• Or, use it as an exercise to learn the basics of formulas in Excel.
  • The daily gift totals are triangular numbers. I find students forget triangular numbers easily (even though... they make a triangle... seems straightforward to me) so another opportunity to discuss them is good. Since they make a triangle, they can become a Christmas tree, or a Santa hat... is there anything else triangular at Christmas?
  • The presents also relate to the numbers in Pascal's triangle, as this exploration shows (and Pascal's triangle also makes a Christmas tree...). I imagine drawing up a big Pascal's triangle and putting it up somewhere, then moving on to a Twelve Days activity, working out the numbers. Then ask the kids if they can see those numbers anywhere in the room....
  • Check out Vi Hart's Christmath Special video for some other funny and interesting ideas. You could put up the numbers from 1 to 12 and get your kids to come up with interesting things about that number and make their own song.

Saturday, 8 December 2012

Day 14: Snowflakes

Paper snowflakes. A Mathsmas essential. My snowflake-making craft has improved significantly since the advent of Mathsmas. Largely through lessons learnt from "Make your own paper snowflakes", which I bought as a gift for a colleague then shamelessly borrowed and used extensively. Did you know they are supposed to be hexagon-based? You probably did. I didn't.

So I did a worksheet all those years ago with a cloze passage, some facts, symmetry, and folding based on working out the angle to fold it on. Here it is.

Of course there are other cool snowflakes to make, like these twisty paper ones. For me, the little snips and cuts and experimentation of the traditional ones has a certain feel to it.

Friday, 7 December 2012

Day 13: Christmas Enlargements

A couple of years in a row I had the lowest year 8 class, trying to do rates and ratios at the end of term 4. Not the easiest task. One thing I latched onto was enlargements using a grid.

Originally I was just taking images from the internet of popular animals and cartoon characters, but obviously to share here I'll stick to my own work. No new illustrations I'm afraid, but I've reused my reindeer and a penguin from the ratio pictures.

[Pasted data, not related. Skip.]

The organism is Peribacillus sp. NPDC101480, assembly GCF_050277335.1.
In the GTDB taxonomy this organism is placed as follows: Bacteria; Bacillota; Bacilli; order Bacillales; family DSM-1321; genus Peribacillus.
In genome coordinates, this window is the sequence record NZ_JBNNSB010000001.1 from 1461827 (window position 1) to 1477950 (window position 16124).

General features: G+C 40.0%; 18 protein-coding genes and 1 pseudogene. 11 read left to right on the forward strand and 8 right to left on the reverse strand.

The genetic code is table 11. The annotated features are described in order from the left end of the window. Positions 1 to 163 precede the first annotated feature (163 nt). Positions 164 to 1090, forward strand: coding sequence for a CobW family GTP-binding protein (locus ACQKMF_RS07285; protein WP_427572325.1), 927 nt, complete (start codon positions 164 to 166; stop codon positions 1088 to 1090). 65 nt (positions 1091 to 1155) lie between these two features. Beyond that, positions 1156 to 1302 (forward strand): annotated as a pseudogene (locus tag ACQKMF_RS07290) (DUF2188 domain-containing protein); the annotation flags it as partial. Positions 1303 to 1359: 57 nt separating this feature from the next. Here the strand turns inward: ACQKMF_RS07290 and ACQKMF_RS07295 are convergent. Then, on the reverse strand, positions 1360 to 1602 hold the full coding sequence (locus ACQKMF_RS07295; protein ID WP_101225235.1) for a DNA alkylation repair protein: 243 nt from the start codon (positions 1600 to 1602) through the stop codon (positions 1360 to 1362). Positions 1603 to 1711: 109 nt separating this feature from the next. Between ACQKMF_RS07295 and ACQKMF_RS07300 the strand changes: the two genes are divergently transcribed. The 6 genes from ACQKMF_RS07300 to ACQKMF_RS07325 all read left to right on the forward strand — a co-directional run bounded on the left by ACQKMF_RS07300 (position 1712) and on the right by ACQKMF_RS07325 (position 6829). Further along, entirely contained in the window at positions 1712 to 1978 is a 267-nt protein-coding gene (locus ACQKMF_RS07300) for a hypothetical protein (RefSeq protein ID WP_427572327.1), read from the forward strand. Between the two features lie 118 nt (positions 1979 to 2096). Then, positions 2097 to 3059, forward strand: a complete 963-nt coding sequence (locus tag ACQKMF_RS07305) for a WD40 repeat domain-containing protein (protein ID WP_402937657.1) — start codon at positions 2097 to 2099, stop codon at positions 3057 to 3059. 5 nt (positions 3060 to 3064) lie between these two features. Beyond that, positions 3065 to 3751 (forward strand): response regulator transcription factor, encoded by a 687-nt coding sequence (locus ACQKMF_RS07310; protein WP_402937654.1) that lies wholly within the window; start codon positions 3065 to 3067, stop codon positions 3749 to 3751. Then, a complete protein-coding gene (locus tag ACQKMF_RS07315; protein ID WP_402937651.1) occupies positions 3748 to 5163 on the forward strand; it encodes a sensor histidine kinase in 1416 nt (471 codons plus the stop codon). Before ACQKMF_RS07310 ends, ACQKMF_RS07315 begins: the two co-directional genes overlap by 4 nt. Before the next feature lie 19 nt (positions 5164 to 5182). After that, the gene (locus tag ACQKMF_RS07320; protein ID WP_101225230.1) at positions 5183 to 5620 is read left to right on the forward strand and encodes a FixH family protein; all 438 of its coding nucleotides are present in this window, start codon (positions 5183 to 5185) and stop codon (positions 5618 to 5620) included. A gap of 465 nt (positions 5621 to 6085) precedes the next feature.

Grid Enlargement Reindeer Grid Enlargement Penguin

Here is the proforma to make some more (not that it's hard to make, but save yourself some time). All you need to do is insert the image.

Grid Enlargement Proforma

Thursday, 6 December 2012

Day 12: Calculator Word Stories

These are from an Australian company called 10 Ticks that I signed up for a while ago. They have a whole bunch of worksheets with some very cool, different ideas, and they also have a whole pack of Christmas maths worksheets.

You have to sign up, and for a while they seemed to send a lot of emails, but I haven't noticed that recently.

These word stories are pretty cool. The idea is you answer the questions on the calculator and it makes a word which you then fill in to the story.

You could get a class to do this (Christmas or not) as an activity to write their own stories. On second thoughts, maybe they shouldn't write their own stories. They would all be about boobs.

Other sheets from the Christmas pack include permutating baubles (exploration of permutations using colours), Christmas symmetry, and some general puzzle-type things.

They also have a colour-by-solutions Christmas pack. This is an idea I've explored myself, a colour-by where the work is a little bit harder and the answers aren't necessarily numbers. Mine was a colour-by-like-terms. I'll have to find that. And make it Christmassy. I think it was a dinosaur.

Anyway these ones include simplifying fractions, colouring by rounding, by number properties and by substituting into an algebraic expression. Pretty cool.